Swatting will become a federal crime Schumer has anything do with it.  

Karen DeWitt / WRVO News

A wage board appointed by Gov. Andrew Cuomo, speaking before a packed crowd of fast food workers, says it will authorize a substantial raise for fast food workers, but would not say when, or even if the increase would be the $15 an hour that many groups are seeking.

A three-member board picked by Cuomo to examine whether fast food workers need a raise say they are in agreement that the current wage of $8.75 an hour needs to be much higher.

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So far, this month has been the fourth rainiest June in central New York, measuring at more than seven inches. For farmers that’s been a little bit of a mixed bag.  

The crop that’s suffered the most is strawberries. Baldwinsville farmer Brian Reeves says the berry does not mix well with a lot of rain.

Tunisia was in shock after at least 38 foreign tourists were killed Friday at a beachside hotel, apparently by one man: Saifeddine Rezgui, who was in turn killed by police.

Amid the horror, there was defiance in the air in the seaside town of Sousse. Hundreds of foreign tourists decided to stay, and were out on the beaches. And local residents held a patriotic demonstration, waving the red national flag and chanting about unity in a palm-fringed square.

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Updated at 7:45 p.m. ET

Investigators continue their examination of a fire at the Glover Grove Baptist Church of Warrenville, S.C.

Fires damaged Glover Grove and some other black churches in the days following nine shooting deaths at Emanuel AME Church in Charleston, raising concerns that the incidents were hate-inspired arsons.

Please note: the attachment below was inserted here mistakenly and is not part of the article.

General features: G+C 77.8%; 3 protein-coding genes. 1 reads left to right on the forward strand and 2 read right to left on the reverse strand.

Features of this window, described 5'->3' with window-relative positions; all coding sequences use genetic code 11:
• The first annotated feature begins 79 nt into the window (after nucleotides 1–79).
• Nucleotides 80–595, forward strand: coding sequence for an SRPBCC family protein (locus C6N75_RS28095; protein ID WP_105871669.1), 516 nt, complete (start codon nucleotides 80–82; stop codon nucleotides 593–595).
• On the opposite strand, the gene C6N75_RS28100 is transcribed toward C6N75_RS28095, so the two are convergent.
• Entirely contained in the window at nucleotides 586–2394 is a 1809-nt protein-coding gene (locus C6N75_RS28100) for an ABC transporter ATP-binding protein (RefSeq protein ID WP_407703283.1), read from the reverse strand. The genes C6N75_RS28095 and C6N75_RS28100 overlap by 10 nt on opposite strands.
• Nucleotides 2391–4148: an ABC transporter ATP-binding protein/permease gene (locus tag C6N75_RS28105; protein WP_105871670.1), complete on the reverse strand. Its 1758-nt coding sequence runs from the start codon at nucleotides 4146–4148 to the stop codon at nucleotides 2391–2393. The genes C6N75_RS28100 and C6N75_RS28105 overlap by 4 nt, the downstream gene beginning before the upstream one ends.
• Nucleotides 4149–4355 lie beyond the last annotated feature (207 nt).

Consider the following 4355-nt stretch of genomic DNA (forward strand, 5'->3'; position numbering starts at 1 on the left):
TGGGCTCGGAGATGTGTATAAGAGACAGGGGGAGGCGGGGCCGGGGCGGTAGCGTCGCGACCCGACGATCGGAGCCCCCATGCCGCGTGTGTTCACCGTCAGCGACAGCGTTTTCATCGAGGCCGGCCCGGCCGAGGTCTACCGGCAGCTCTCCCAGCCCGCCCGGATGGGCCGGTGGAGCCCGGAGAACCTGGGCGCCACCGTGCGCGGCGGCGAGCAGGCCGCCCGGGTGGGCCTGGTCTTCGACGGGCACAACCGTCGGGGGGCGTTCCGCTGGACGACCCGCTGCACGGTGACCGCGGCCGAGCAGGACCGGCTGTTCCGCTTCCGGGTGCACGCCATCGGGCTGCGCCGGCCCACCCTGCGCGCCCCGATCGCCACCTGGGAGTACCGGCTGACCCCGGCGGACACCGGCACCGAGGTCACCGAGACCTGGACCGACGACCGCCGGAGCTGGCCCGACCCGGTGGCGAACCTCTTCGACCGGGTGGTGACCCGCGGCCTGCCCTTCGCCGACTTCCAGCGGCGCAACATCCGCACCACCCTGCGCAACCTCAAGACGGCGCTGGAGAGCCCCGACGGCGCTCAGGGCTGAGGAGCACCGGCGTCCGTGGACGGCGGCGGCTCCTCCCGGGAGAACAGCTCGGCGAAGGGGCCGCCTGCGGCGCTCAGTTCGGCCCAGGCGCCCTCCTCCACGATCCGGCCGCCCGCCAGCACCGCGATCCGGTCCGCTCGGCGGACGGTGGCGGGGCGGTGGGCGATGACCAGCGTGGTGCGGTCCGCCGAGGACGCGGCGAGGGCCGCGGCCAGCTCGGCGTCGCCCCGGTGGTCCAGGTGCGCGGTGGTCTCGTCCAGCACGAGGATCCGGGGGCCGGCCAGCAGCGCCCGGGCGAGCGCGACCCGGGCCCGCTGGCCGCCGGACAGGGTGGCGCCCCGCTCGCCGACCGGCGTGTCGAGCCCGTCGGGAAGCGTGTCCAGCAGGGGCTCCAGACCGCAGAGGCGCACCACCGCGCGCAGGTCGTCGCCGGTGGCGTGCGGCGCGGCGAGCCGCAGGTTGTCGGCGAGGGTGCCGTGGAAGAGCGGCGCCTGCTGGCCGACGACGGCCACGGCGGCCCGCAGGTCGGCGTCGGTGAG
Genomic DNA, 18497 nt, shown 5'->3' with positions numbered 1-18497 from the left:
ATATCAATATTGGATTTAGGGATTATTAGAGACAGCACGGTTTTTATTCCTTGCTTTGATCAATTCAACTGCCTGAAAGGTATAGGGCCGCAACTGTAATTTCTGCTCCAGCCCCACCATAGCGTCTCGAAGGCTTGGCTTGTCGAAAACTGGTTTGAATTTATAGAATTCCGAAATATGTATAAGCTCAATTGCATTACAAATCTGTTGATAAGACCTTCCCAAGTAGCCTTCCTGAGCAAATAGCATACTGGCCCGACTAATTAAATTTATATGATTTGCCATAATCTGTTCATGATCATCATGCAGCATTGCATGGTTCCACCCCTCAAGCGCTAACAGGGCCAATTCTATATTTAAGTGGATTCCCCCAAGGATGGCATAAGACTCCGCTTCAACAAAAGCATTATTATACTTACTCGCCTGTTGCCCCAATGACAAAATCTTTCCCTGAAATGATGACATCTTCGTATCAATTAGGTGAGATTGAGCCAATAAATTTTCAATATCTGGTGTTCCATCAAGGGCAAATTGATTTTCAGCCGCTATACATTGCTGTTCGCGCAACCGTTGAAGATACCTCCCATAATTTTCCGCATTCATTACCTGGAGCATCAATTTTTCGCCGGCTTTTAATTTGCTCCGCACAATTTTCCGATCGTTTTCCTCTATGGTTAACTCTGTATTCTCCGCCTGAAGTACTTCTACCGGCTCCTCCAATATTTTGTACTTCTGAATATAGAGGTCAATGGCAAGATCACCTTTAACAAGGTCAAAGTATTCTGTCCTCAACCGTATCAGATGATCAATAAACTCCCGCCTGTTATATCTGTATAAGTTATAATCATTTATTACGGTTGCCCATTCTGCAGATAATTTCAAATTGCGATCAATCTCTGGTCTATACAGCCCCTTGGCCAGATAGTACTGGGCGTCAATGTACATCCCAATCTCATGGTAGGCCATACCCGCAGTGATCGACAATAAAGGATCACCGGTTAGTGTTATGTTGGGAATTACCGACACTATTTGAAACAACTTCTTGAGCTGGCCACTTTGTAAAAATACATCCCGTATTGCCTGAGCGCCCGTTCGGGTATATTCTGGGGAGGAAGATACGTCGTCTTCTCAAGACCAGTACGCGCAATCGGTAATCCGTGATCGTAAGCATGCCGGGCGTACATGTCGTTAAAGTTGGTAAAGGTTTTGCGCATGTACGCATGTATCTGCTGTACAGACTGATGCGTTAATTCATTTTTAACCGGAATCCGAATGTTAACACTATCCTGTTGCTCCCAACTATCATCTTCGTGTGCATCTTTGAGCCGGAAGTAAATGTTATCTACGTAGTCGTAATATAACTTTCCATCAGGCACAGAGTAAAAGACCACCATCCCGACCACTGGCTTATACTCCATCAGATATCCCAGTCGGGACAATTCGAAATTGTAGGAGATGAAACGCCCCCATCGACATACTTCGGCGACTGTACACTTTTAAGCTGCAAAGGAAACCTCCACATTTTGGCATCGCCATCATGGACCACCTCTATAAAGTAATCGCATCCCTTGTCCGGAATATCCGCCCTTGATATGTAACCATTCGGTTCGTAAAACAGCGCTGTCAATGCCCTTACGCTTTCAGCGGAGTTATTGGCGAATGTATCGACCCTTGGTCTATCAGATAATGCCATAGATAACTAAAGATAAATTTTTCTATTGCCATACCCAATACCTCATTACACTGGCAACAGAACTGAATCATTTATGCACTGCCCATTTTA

Now, in the case of Glover Grove, the South Carolina Law Enforcement Division has released the following statement, saying it still doesn't know how the blaze started.

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Regulations surrounding the use of electronic cigarettes and the liquid nicotine that fuels them continue to increase in New York state, but anti-smoking activists are hoping for more.

The Clean Indoor Air Act of 2003 prohibited smoking in public places, but that doesn’t automatically apply to the newest trend in tobacco use, e-cigarettes, says American Heart Association Spokeswoman Kristy Smorol.

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Is the brain connected to the gut?

Jun 26, 2015

In recent years, medical researchers have been discovering more about the link between gut health and overall health. This week's on WRVO's health and wellness show "Take Care," neurologist and author Dr. David Perlmutter talks about the idea that microbes in the gut could affect neurological conditions. Dr. Perlmutter writes about explores this connection in his book “Brain Maker: The Power of Gut Microbes to Heal and Protect Your Brain – For Life.”  

More of this interview can be heard on "Take Care," WRVO's health and wellness show Sunday evening at 6:30 p.m.